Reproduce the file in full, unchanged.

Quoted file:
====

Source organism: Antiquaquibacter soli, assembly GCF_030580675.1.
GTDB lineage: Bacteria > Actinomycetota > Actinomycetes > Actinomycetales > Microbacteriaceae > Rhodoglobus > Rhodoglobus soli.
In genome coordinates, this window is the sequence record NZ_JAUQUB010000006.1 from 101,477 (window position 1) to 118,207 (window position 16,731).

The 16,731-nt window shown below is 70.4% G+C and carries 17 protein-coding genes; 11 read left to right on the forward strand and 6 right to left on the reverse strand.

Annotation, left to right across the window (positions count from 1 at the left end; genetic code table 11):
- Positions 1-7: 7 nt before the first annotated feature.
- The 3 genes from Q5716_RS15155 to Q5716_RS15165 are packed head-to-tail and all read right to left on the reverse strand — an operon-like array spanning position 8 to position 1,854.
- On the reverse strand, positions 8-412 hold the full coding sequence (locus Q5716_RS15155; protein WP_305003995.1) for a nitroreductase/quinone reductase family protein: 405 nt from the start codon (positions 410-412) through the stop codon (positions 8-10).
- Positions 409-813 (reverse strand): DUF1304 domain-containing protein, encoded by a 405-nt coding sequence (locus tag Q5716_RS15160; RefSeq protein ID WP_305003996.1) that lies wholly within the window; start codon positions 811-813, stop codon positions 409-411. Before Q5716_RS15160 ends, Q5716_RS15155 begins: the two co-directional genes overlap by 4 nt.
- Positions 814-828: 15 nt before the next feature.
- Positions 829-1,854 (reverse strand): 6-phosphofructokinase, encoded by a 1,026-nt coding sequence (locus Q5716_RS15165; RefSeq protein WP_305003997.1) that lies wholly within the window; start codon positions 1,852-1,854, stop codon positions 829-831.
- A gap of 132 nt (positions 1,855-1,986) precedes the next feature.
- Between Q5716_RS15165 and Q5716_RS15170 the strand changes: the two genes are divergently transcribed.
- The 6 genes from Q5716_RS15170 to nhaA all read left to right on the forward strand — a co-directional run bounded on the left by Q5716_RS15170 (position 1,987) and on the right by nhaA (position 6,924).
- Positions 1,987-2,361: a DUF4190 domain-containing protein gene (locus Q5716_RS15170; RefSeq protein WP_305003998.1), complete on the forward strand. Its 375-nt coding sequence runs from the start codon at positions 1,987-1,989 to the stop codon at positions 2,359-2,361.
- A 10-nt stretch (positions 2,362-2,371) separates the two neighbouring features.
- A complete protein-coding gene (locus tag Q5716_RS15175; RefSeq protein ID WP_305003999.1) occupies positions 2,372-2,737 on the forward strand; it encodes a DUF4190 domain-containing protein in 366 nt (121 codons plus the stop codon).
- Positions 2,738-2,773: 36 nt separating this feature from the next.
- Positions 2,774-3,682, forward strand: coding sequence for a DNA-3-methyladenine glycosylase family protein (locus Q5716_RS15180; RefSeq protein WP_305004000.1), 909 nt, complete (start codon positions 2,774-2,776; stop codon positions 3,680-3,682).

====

Source organism: Antiquaquibacter soli, assembly GCF_030580675.1.
GTDB lineage: Bacteria > Actinomycetota > Actinomycetes > Actinomycetales > Microbacteriaceae > Rhodoglobus > Rhodoglobus soli.
In genome coordinates, this window is the sequence record NZ_JAUQUB010000006.1 from 101,477 (window position 1) to 118,207 (window position 16,731).

The 16,731-nt window shown below is 70.4% G+C and carries 17 protein-coding genes; 11 read left to right on the forward strand and 6 right to left on the reverse strand.

Annotation, left to right across the window (positions count from 1 at the left end; genetic code table 11):
- Positions 1-7: 7 nt before the first annotated feature.
- The 3 genes from Q5716_RS15155 to Q5716_RS15165 are packed head-to-tail and all read right to left on the reverse strand — an operon-like array spanning position 8 to position 1,854.
- On the reverse strand, positions 8-412 hold the full coding sequence (locus Q5716_RS15155; protein WP_305003995.1) for a nitroreductase/quinone reductase family protein: 405 nt from the start codon (positions 410-412) through the stop codon (positions 8-10).
- Positions 409-813 (reverse strand): DUF1304 domain-containing protein, encoded by a 405-nt coding sequence (locus tag Q5716_RS15160; RefSeq protein ID WP_305003996.1) that lies wholly within the window; start codon positions 811-813, stop codon positions 409-411. Before Q5716_RS15160 ends, Q5716_RS15155 begins: the two co-directional genes overlap by 4 nt.
- Positions 814-828: 15 nt before the next feature.
- Positions 829-1,854 (reverse strand): 6-phosphofructokinase, encoded by a 1,026-nt coding sequence (locus Q5716_RS15165; RefSeq protein WP_305003997.1) that lies wholly within the window; start codon positions 1,852-1,854, stop codon positions 829-831.
- A gap of 132 nt (positions 1,855-1,986) precedes the next feature.
- Between Q5716_RS15165 and Q5716_RS15170 the strand changes: the two genes are divergently transcribed.
- The 6 genes from Q5716_RS15170 to nhaA all read left to right on the forward strand — a co-directional run bounded on the left by Q5716_RS15170 (position 1,987) and on the right by nhaA (position 6,924).
- Positions 1,987-2,361: a DUF4190 domain-containing protein gene (locus Q5716_RS15170; RefSeq protein WP_305003998.1), complete on the forward strand. Its 375-nt coding sequence runs from the start codon at positions 1,987-1,989 to the stop codon at positions 2,359-2,361.
- A 10-nt stretch (positions 2,362-2,371) separates the two neighbouring features.
- A complete protein-coding gene (locus tag Q5716_RS15175; RefSeq protein ID WP_305003999.1) occupies positions 2,372-2,737 on the forward strand; it encodes a DUF4190 domain-containing protein in 366 nt (121 codons plus the stop codon).
- Positions 2,738-2,773: 36 nt separating this feature from the next.
- Positions 2,774-3,682, forward strand: coding sequence for a DNA-3-methyladenine glycosylase family protein (locus Q5716_RS15180; RefSeq protein WP_305004000.1), 909 nt, complete (start codon positions 2,774-2,776; stop codon positions 3,680-3,682).